Survey of Bird Species at Petroleum Worker Camps at Marsa Matrouh Governorate, Western Desert of Egypt

Document Type : Original Article


Harmful Animal Department, Plant Protection Research Institute, Agricultural Research Center, Dokki, Giza, Egypt


This investigation holds significant merit due to its execution within a region characterized by depauperate avifaunal assemblages in the Western Desert of Egypt. Notably, the study highlights the presence of wild bird populations within petroleum industry worker camps situated in the Marsa Matrouh Governorate.
             The results show that the bird community recorded in the study area was rich in bird species and numerous (8425 individuals), these birds belonged to 16 species, grouped in 16 families and 6 orders. The dominant bird species were western yellow wagtail, house sparrow, rock pigeon, hooded crow, red-backed shrike and Eurasian collared dove. The highest number of bird species was recorded during autumn and then winter season according to the existence of migratory bird species, while the lowest was recorded during spring due to the return of migratory species and bird dispersal for nesting.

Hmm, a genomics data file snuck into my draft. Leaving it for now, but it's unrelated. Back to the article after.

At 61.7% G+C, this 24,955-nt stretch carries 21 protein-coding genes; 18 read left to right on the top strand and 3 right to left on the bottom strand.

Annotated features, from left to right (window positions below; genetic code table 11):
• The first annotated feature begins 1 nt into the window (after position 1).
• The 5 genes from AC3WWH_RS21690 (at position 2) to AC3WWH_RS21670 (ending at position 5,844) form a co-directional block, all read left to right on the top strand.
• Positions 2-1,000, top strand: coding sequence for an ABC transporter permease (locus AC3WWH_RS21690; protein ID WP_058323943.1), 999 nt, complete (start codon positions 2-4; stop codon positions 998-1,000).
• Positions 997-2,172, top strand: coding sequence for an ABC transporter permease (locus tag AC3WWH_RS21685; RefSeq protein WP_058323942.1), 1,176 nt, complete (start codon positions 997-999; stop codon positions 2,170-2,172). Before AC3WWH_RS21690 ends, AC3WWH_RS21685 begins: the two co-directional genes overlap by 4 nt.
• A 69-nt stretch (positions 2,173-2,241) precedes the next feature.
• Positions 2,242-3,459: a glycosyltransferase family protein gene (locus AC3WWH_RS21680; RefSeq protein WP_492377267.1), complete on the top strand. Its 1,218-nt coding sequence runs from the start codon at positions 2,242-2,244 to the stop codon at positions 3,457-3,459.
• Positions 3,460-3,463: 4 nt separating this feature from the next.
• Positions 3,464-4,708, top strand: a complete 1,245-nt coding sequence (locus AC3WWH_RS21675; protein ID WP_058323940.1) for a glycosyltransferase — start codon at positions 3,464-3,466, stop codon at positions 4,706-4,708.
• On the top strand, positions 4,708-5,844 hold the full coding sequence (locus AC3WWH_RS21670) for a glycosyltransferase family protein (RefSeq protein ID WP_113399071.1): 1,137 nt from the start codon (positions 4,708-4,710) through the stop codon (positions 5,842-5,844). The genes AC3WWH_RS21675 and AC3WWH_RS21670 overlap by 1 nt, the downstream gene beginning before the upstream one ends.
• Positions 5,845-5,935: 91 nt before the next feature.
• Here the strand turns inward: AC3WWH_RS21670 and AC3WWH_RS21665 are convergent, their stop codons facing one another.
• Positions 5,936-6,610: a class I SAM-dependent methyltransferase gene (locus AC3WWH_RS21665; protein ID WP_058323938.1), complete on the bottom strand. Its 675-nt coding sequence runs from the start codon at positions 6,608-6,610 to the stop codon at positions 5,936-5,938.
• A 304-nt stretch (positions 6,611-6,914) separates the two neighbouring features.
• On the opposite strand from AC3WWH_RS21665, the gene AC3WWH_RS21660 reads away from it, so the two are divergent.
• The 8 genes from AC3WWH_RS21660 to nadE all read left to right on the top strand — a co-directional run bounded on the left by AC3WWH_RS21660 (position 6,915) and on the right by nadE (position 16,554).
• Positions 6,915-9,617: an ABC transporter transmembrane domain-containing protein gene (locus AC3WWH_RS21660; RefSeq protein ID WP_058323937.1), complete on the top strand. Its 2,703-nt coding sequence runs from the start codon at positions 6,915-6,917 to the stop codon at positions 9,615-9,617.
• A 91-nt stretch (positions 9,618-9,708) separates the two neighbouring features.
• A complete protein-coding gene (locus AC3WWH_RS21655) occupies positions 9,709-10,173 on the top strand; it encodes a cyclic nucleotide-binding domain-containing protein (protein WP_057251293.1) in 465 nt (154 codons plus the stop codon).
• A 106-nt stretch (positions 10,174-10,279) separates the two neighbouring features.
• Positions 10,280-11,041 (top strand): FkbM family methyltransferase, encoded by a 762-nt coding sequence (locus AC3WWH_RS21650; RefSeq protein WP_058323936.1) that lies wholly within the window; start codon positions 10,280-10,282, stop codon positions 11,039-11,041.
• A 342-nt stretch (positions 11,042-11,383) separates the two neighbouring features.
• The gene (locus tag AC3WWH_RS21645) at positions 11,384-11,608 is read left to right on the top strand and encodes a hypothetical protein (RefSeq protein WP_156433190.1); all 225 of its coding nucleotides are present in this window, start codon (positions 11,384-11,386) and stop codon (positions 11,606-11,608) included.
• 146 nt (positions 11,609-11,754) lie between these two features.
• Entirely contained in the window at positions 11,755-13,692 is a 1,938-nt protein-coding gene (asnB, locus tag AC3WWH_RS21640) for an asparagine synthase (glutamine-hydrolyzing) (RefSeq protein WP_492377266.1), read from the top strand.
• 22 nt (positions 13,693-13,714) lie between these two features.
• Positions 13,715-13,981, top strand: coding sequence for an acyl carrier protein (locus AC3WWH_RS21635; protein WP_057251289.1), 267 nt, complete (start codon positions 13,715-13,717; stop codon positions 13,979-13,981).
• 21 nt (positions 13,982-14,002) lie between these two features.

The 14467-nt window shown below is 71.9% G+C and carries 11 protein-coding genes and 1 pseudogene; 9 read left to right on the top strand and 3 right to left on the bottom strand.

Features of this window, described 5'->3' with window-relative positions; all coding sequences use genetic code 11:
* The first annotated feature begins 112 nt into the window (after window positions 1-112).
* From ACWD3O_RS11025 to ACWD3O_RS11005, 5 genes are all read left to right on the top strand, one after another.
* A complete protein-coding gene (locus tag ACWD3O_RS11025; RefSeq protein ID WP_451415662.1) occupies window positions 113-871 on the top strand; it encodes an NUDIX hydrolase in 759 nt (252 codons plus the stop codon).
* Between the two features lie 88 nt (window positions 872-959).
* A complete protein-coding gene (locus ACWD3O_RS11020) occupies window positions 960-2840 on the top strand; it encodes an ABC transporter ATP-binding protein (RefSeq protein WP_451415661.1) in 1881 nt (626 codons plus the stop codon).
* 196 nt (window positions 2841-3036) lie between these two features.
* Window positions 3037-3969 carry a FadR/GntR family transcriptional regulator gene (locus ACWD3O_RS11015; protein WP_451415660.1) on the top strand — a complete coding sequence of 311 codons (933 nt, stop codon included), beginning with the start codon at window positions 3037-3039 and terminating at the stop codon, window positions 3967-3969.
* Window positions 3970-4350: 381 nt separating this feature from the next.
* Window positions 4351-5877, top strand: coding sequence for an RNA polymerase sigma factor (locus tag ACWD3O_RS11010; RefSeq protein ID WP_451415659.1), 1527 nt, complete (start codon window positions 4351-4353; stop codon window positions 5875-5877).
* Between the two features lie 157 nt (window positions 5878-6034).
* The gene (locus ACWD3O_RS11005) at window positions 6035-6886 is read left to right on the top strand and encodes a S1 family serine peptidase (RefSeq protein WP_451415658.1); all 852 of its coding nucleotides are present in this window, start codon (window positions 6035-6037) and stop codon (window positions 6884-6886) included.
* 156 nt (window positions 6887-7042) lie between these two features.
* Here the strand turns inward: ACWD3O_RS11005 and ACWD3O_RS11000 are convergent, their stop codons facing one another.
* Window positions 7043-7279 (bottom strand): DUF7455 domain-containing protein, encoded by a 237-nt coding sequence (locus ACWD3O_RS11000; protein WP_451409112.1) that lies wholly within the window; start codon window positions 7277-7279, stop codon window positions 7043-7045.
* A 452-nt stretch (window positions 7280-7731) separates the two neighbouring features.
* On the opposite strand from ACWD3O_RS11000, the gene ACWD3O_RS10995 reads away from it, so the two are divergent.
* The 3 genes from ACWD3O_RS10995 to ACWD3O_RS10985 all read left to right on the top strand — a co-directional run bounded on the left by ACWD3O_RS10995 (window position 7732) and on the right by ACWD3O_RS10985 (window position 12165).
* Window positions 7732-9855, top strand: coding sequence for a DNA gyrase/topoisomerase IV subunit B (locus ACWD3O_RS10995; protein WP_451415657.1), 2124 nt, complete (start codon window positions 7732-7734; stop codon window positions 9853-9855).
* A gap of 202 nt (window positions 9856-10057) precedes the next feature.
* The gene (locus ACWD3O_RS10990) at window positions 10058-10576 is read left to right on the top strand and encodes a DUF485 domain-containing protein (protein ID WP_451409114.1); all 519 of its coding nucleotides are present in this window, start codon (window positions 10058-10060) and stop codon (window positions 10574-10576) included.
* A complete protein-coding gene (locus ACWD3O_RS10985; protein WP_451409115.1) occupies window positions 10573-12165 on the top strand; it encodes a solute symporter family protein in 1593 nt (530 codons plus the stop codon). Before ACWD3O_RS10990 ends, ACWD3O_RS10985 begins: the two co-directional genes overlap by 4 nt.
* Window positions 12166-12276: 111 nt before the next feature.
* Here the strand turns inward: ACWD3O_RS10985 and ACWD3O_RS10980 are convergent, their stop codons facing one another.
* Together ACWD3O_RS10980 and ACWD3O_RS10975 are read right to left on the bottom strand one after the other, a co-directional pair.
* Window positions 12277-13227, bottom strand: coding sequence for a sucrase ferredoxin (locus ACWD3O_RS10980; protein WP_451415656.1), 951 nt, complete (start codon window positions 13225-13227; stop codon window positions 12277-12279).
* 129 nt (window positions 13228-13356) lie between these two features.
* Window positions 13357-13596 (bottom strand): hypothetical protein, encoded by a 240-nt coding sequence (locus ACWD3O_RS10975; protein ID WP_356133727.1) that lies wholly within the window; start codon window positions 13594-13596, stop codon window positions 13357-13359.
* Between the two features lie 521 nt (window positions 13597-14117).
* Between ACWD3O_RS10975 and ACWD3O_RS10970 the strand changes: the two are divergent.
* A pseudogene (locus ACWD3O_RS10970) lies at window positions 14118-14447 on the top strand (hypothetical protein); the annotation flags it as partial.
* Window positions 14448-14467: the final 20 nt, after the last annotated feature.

The bird's members for the order Passeriformes were the most existence than other different orders according to its global distribution, followed by the order Columbiformes in the second rank, then Pterocliformes, Ciconiiformes, Bucerotiformes and finally Falconiformes.
             Autumn season led the other seasons with its highest value for bird richness and Shannon-Wiener diversity index, followed by winter for species richness and spring for Shannon-Wiener diversity index. Spring recorded the lowest value of species richness and summer recorded the lowest value for both Shannon-Wiener diversity index & species evenness.